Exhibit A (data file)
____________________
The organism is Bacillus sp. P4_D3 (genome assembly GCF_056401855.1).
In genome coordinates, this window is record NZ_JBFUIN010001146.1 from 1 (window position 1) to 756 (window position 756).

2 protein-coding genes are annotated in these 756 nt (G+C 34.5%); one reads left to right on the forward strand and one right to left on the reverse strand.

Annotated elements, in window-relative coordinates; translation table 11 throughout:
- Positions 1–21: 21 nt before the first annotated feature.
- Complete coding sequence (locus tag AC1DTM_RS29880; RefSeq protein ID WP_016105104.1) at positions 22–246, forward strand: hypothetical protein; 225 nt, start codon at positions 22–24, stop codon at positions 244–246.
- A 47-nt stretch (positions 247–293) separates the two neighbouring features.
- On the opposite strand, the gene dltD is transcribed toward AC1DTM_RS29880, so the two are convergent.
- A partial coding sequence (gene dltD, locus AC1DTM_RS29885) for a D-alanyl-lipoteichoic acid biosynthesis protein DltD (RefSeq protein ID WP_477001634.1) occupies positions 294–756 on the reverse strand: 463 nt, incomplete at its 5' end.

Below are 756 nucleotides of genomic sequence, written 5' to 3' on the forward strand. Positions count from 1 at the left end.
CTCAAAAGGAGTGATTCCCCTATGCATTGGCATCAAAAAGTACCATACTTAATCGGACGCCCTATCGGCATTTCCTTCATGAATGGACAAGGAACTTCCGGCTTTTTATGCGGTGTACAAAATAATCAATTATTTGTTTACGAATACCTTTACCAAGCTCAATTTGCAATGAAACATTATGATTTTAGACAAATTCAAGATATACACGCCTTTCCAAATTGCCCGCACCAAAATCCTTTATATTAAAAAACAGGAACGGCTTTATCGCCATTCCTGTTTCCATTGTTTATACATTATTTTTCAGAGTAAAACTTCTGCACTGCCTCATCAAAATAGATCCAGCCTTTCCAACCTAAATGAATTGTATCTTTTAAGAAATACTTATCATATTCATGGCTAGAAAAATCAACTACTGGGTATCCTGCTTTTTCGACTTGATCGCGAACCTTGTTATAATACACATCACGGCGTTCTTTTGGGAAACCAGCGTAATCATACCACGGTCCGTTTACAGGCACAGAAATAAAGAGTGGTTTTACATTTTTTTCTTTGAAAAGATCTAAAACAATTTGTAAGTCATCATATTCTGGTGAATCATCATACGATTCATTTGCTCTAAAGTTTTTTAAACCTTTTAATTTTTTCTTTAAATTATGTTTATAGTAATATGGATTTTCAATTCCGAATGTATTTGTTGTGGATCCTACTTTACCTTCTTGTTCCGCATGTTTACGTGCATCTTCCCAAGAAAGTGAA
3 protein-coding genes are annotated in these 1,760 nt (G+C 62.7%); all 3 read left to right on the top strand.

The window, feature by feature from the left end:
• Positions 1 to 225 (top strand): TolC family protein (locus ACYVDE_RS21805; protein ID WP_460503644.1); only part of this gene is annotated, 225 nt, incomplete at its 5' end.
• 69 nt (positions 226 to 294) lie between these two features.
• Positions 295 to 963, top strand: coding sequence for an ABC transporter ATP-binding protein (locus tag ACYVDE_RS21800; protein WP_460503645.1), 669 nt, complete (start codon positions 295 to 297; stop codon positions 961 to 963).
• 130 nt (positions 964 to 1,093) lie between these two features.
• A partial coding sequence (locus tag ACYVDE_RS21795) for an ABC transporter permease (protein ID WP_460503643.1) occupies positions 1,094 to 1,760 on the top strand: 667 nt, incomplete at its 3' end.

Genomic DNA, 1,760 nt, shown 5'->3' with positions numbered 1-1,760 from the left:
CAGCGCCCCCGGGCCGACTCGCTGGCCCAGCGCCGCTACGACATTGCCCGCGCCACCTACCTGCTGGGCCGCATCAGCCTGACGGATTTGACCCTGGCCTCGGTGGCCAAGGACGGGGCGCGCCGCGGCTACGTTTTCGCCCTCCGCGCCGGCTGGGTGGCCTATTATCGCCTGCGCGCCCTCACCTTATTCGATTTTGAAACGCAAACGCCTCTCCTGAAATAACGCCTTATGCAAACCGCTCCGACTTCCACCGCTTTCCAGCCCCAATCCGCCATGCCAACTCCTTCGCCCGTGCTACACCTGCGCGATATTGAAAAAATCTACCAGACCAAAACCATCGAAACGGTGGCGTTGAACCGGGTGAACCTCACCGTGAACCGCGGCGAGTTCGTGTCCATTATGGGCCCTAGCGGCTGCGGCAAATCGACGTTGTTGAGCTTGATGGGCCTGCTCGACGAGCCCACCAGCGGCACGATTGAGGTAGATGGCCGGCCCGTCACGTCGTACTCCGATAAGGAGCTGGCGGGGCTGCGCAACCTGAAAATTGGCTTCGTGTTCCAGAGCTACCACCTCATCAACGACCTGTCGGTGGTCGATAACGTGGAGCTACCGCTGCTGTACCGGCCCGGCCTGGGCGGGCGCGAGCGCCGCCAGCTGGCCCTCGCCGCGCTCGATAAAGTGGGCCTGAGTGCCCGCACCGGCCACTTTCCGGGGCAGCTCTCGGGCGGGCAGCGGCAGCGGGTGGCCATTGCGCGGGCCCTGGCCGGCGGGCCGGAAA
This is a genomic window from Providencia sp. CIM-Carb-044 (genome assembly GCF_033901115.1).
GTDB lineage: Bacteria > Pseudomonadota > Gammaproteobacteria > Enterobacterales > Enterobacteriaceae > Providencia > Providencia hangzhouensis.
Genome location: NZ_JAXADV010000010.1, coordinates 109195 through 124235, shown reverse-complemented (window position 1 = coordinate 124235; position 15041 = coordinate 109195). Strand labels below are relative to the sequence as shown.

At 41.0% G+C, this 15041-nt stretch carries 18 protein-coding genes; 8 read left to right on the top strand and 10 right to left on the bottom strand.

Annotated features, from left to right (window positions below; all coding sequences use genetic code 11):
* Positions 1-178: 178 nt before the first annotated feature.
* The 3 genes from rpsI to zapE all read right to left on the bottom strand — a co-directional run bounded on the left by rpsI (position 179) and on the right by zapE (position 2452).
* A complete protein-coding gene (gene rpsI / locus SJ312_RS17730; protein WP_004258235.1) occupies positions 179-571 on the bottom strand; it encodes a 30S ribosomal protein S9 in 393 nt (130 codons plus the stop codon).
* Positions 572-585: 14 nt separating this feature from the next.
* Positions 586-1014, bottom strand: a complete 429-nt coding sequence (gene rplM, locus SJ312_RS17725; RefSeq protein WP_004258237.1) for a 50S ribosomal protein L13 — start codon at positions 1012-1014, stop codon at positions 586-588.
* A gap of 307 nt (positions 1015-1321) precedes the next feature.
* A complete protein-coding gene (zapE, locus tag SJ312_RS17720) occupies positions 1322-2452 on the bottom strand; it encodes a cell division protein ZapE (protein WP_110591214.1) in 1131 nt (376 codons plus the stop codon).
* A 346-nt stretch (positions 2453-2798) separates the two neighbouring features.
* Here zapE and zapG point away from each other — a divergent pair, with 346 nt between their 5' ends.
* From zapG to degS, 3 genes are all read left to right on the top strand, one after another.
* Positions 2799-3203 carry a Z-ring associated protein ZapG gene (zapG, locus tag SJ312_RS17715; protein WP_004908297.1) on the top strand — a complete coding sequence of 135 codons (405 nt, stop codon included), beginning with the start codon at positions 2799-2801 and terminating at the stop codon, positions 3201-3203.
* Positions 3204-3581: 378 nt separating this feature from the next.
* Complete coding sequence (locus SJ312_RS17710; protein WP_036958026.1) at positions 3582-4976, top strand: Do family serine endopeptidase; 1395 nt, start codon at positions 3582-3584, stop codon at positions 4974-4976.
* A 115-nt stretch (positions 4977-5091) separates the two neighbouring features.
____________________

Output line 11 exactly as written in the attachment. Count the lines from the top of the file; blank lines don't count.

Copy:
CTCAAAAGGAGTGATTCCCCTATGCATTGGCATCAAAAAGTACCATACTTAATCGGACGCCCTATCGGCATTTCCTTCATGAATGGACAAGGAACTTCCGGCTTTTTATGCGGTGTACAAAATAATCAATTATTTGTTTACGAATACCTTTACCAAGCTCAATTTGCAATGAAACATTATGATTTTAGACAAATTCAAGATATACACGCCTTTCCAAATTGCCCGCACCAAAATCCTTTATATTAAAAAACAGGAACGGCTTTATCGCCATTCCTGTTTCCATTGTTTATACATTATTTTTCAGAGTAAAACTTCTGCACTGCCTCATCAAAATAGATCCAGCCTTTCCAACCTAAATGAATTGTATCTTTTAAGAAATACTTATCATATTCATGGCTAGAAAAATCAACTACTGGGTATCCTGCTTTTTCGACTTGATCGCGAACCTTGTTATAATACACATCACGGCGTTCTTTTGGGAAACCAGCGTAATCATACCACGGTCCGTTTACAGGCACAGAAATAAAGAGTGGTTTTACATTTTTTTCTTTGAAAAGATCTAAAACAATTTGTAAGTCATCATATTCTGGTGAATCATCATACGATTCATTTGCTCTAAAGTTTTTTAAACCTTTTAATTTTTTCTTTAAATTATGTTTATAGTAATATGGATTTTCAATTCCGAATGTATTTGTTGTGGATCCTACTTTACCTTCTTGTTCCGCATGTTTACGTGCATCTTCCCAAGAAAGTGAA